BERLIN -- The U.S. Federal Bureau of Investigation on Saturday arrested a Volkswagen AG executive suspected of participating in a conspiracy to defraud the U.S. in connection with the company's emissions-cheating scandal, according to people familiar with the situation.
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The arrest comes as Volkswagen seeks to settle criminal allegations stemming from its admission in 2015 that it rigged nearly 600,000 diesel-powered cars sold in the U.S. to cheat on emissions tests. Volkswagen has agreed to pay up to $17.5 billion in the U.S. to settle claims with regulators, consumers, dealers and state attorneys general and could face another multibillion-dollar penalty in the expected criminal case.
Volkswagen declined to comment. The executive, Oliver Schmidt, couldn't be reached via email or his mobile phone for comment.
The news of Mr. Schmidt's arrest was reported earlier by the New York Times.
Mr. Schmidt served as head of Volkswagen Group of America's Engineering and Environmental Office in Ann Arbor, Mich., from 2014 to early 2015. He is still an employee of Volkswagen, based in Wolfsburg, Germany.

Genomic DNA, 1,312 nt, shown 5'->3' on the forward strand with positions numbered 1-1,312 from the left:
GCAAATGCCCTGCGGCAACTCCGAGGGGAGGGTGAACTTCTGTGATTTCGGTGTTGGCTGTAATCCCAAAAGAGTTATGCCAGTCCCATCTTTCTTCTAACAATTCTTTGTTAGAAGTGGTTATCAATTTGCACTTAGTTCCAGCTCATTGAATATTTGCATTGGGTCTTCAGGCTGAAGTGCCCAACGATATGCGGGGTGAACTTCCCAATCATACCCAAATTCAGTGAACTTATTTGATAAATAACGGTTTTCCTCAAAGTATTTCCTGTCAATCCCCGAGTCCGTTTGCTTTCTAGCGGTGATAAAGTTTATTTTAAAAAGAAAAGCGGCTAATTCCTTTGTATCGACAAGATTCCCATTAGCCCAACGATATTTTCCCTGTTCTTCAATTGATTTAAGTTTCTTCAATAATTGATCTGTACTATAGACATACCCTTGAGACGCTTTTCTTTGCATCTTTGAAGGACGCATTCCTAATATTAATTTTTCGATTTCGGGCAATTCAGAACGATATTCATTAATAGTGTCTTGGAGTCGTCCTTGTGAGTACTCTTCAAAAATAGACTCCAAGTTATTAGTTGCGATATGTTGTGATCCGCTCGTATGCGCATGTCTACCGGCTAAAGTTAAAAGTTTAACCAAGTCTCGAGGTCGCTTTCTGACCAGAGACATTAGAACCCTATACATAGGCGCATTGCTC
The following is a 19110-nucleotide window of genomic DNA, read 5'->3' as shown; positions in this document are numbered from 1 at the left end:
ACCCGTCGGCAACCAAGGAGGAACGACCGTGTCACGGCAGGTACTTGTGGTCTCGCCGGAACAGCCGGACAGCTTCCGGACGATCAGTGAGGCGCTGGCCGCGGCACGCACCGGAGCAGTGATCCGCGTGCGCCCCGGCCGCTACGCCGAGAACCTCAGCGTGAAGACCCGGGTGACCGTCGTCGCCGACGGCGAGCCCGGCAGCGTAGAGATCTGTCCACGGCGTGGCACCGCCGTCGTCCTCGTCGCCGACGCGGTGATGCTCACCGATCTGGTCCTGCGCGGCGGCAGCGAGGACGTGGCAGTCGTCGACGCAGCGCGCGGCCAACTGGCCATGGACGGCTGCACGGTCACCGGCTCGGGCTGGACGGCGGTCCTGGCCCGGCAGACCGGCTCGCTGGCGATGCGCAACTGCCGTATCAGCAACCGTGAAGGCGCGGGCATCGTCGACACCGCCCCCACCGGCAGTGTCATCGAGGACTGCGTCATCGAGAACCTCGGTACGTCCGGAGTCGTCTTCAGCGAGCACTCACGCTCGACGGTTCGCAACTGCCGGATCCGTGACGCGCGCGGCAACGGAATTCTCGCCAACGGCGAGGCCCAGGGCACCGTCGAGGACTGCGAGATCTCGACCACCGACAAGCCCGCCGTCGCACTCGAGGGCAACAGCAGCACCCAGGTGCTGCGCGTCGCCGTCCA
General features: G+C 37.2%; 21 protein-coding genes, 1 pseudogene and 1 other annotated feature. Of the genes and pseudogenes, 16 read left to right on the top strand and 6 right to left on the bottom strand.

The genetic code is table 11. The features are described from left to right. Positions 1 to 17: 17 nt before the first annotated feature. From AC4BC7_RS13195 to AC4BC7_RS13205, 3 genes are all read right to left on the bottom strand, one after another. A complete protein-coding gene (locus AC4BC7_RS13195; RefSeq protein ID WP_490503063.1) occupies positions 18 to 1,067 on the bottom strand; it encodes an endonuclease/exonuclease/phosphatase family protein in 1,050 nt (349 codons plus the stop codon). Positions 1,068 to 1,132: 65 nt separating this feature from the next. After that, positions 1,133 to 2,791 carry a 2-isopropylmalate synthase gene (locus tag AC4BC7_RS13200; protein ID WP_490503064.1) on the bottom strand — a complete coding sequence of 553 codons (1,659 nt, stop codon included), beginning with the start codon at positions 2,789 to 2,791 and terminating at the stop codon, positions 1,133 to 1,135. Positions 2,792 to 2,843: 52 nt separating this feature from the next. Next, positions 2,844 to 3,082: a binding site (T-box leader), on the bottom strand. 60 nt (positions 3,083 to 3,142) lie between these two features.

He was arrested in Florida and was set to be arraigned in Miami on Monday, and doesn't currently have a plea agreement with the U.S. Justice Department, one person said.
An indictment outlining the case against Mr. Schmidt was expected to be unsealed Monday, the people said.
Mr. Schmidt's arrest follows the indictment last year of James Liang, a veteran Volkswagen engineer who pleaded guilty to conspiring with other Volkswagen employees to defraud the U.S. through the diesel cheating. Mr. Liang hasn't been sentenced, pending his assistance in the federal investigation.